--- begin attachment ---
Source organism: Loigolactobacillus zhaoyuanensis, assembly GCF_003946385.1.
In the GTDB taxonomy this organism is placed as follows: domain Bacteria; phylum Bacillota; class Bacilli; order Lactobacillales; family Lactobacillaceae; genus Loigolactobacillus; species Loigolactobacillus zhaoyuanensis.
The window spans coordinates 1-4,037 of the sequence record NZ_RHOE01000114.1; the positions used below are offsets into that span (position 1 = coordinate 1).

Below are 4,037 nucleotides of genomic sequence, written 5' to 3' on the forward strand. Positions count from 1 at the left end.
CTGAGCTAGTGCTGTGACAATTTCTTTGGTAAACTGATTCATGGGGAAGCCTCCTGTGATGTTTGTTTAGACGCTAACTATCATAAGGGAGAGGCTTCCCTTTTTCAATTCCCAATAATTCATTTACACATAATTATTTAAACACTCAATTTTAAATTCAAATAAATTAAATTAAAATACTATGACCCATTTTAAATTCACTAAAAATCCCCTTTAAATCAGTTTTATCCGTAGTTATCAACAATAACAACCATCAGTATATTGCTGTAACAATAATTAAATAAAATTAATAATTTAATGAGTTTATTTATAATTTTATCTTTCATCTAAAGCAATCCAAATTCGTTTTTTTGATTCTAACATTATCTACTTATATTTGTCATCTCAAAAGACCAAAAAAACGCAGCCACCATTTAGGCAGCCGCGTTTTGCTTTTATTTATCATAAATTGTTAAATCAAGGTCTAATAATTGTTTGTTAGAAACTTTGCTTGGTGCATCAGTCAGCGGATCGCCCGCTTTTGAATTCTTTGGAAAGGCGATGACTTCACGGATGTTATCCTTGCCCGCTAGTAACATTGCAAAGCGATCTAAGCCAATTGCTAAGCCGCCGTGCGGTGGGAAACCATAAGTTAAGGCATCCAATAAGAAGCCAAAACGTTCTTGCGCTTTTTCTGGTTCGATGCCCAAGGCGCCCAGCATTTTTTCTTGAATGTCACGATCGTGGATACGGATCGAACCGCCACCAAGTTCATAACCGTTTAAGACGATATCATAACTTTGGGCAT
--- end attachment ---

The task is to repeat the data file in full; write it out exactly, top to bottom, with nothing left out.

Source organism: Loigolactobacillus zhaoyuanensis, assembly GCF_003946385.1.
In the GTDB taxonomy this organism is placed as follows: domain Bacteria; phylum Bacillota; class Bacilli; order Lactobacillales; family Lactobacillaceae; genus Loigolactobacillus; species Loigolactobacillus zhaoyuanensis.
The window spans coordinates 1-4,037 of the sequence record NZ_RHOE01000114.1; the positions used below are offsets into that span (position 1 = coordinate 1).

Below are 4,037 nucleotides of genomic sequence, written 5' to 3' on the forward strand. Positions count from 1 at the left end.
CTGAGCTAGTGCTGTGACAATTTCTTTGGTAAACTGATTCATGGGGAAGCCTCCTGTGATGTTTGTTTAGACGCTAACTATCATAAGGGAGAGGCTTCCCTTTTTCAATTCCCAATAATTCATTTACACATAATTATTTAAACACTCAATTTTAAATTCAAATAAATTAAATTAAAATACTATGACCCATTTTAAATTCACTAAAAATCCCCTTTAAATCAGTTTTATCCGTAGTTATCAACAATAACAACCATCAGTATATTGCTGTAACAATAATTAAATAAAATTAATAATTTAATGAGTTTATTTATAATTTTATCTTTCATCTAAAGCAATCCAAATTCGTTTTTTTGATTCTAACATTATCTACTTATATTTGTCATCTCAAAAGACCAAAAAAACGCAGCCACCATTTAGGCAGCCGCGTTTTGCTTTTATTTATCATAAATTGTTAAATCAAGGTCTAATAATTGTTTGTTAGAAACTTTGCTTGGTGCATCAGTCAGCGGATCGCCCGCTTTTGAATTCTTTGGAAAGGCGATGACTTCACGGATGTTATCCTTGCCCGCTAGTAACATTGCAAAGCGATCTAAGCCAATTGCTAAGCCGCCGTGCGGTGGGAAACCATAAGTTAAGGCATCCAATAAGAAGCCAAAACGTTCTTGCGCTTTTTCTGGTTCGATGCCCAAGGCGCCCAGCATTTTTTCTTGAATGTCACGATCGTGGATACGGATCGAACCGCCACCAAGTTCATAACCGTTTAAGACGATATCATAACTTTGGGCAT